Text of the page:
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[Lynx-dev] Re: Connect-timeout

From: Claudio Calvelli
Subject: [Lynx-dev] Re: Connect-timeout
Date: Mon, 01 Dec 2008 09:43:50 +0000

Paul Gilmartin writes:
> On Nov 29, 2008, at 02:34, David Woolley wrote:
> > Most browsers would give up after just a few minutes!
> >
> > I believe there is an HTTP response (Status 100???) which allows  
> > one to say "please wait".  If that's right and Lynx supports it, a  
> > better approach would be to have the application periodically send  
> > that response.
> >
> Dries may not have control over the server which would allow
> him to do this.  But if the CGI is named "nph-"whatever.CGI,
> he may be able to assert some control over the responses
> returned by the server, and even their timing.
> Do browsers manifest the "please wait" response to the human
> viewer?  I have a similar problem; I don't know about timeout,
> but while a process that may take a couple minutes runs I
> issue in the HTML a blip line every few seconds to show that
> the process hasn't died.  Is there a better way?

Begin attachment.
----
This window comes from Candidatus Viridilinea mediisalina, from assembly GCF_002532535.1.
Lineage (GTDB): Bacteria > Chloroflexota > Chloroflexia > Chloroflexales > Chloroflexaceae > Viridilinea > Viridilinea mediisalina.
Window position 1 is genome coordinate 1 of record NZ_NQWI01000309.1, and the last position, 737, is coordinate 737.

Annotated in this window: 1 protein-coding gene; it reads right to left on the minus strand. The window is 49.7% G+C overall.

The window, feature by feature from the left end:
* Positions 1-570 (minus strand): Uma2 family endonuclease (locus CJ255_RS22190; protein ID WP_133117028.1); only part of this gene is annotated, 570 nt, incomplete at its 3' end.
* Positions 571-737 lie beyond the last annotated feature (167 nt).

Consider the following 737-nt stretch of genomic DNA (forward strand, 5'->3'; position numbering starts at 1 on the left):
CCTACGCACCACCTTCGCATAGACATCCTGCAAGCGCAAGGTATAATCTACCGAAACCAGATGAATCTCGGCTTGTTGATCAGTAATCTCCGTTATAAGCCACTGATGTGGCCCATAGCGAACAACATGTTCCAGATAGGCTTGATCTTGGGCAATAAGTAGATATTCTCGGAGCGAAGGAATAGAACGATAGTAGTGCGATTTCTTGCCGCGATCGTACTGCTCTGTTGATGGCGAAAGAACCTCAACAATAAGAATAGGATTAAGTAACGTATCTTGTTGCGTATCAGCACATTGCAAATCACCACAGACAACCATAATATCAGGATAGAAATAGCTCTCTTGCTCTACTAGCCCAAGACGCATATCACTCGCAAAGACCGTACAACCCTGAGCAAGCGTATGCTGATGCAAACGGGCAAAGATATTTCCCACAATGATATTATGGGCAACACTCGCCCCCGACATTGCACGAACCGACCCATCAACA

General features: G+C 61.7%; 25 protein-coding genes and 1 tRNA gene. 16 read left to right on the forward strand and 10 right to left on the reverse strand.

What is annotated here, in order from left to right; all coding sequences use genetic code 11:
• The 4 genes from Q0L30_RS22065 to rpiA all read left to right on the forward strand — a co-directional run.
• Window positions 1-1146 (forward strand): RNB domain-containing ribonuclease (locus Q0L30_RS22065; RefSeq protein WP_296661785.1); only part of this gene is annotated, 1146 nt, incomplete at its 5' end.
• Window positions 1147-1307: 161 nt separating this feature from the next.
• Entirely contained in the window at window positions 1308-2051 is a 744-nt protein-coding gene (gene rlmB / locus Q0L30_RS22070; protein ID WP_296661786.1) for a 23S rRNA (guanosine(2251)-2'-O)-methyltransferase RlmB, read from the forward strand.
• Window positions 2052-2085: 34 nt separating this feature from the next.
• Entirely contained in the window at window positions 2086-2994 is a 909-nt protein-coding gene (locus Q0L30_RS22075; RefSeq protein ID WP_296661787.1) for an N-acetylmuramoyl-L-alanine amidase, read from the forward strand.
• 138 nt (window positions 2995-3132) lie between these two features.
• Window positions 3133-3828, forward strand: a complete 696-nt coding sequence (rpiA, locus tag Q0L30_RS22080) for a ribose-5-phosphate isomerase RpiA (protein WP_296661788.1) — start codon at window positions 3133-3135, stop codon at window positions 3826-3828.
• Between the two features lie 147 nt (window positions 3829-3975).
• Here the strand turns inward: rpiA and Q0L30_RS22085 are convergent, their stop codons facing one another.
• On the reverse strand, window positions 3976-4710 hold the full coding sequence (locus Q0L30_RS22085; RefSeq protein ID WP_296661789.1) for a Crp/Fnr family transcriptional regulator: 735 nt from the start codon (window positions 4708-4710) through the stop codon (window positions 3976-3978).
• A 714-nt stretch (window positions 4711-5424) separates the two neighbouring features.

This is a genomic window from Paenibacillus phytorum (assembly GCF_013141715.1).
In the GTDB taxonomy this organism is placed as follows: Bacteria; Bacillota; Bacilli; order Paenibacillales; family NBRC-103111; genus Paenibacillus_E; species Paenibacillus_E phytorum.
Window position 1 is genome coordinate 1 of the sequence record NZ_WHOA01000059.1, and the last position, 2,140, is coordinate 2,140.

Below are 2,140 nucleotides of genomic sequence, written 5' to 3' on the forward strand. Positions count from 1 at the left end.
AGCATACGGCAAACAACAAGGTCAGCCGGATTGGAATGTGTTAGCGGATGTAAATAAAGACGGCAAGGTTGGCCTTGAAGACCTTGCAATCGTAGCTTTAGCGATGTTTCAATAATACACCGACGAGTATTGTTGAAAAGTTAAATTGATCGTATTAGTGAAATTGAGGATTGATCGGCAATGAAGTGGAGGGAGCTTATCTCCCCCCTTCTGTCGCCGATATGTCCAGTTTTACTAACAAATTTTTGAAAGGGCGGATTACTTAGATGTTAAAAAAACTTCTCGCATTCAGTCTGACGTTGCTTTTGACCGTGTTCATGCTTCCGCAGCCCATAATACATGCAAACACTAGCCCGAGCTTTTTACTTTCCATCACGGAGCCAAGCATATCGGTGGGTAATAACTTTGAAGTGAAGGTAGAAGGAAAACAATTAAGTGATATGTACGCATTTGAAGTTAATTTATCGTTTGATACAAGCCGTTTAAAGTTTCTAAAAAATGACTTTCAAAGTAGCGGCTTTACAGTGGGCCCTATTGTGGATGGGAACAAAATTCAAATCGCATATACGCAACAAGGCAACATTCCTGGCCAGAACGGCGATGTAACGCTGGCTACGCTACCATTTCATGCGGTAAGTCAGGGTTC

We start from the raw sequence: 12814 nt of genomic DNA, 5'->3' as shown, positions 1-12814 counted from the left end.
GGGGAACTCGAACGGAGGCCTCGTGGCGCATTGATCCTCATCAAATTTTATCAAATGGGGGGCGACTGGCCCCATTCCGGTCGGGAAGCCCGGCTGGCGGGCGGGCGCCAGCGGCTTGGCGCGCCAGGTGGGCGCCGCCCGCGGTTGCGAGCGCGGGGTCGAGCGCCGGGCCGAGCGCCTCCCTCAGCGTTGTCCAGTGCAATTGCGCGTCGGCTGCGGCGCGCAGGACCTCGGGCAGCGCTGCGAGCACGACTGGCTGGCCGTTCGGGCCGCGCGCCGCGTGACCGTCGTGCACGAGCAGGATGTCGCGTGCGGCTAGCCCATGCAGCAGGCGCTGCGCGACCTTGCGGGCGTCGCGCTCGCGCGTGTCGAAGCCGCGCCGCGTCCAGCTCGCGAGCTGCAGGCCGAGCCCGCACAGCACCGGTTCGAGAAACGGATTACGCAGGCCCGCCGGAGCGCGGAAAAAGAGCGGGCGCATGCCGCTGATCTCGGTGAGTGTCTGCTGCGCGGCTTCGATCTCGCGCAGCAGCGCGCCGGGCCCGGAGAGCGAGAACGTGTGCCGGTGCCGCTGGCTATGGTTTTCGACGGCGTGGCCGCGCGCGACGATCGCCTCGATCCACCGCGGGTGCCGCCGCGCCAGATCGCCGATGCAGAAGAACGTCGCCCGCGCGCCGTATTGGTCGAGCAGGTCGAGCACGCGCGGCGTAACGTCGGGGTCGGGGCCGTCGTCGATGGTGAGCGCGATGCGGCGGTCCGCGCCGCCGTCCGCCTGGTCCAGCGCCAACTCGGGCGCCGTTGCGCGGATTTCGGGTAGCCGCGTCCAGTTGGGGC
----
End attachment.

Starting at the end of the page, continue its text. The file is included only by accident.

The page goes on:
The way I read RFC2616, the "100 continue" response has nothing to do with
notifying users of timeouts, it is intended to separate, for example, a
"POST" request from a very large request body, so that the body doesn't get
transmitted if the server rejects the request; the client must ask for the
"100" response (with "Expect: 100-continue"), otherwise the server will
just wait for the request body; the RFC also says "Unexpected 1xx status
responses MAY be ignored by a user agent", which implies that they aren't
required to display a "please wait" message.

If you have control on the server side, the best way could be to have
two requests: one to start processing, and the other to see if there
are results. This way you don't have timeouts, and any network problems
during the request aren't likely to stop things from working. The first
request could return some form of ID token (or a temporary file name)
so the second request can ask for the right set of results.


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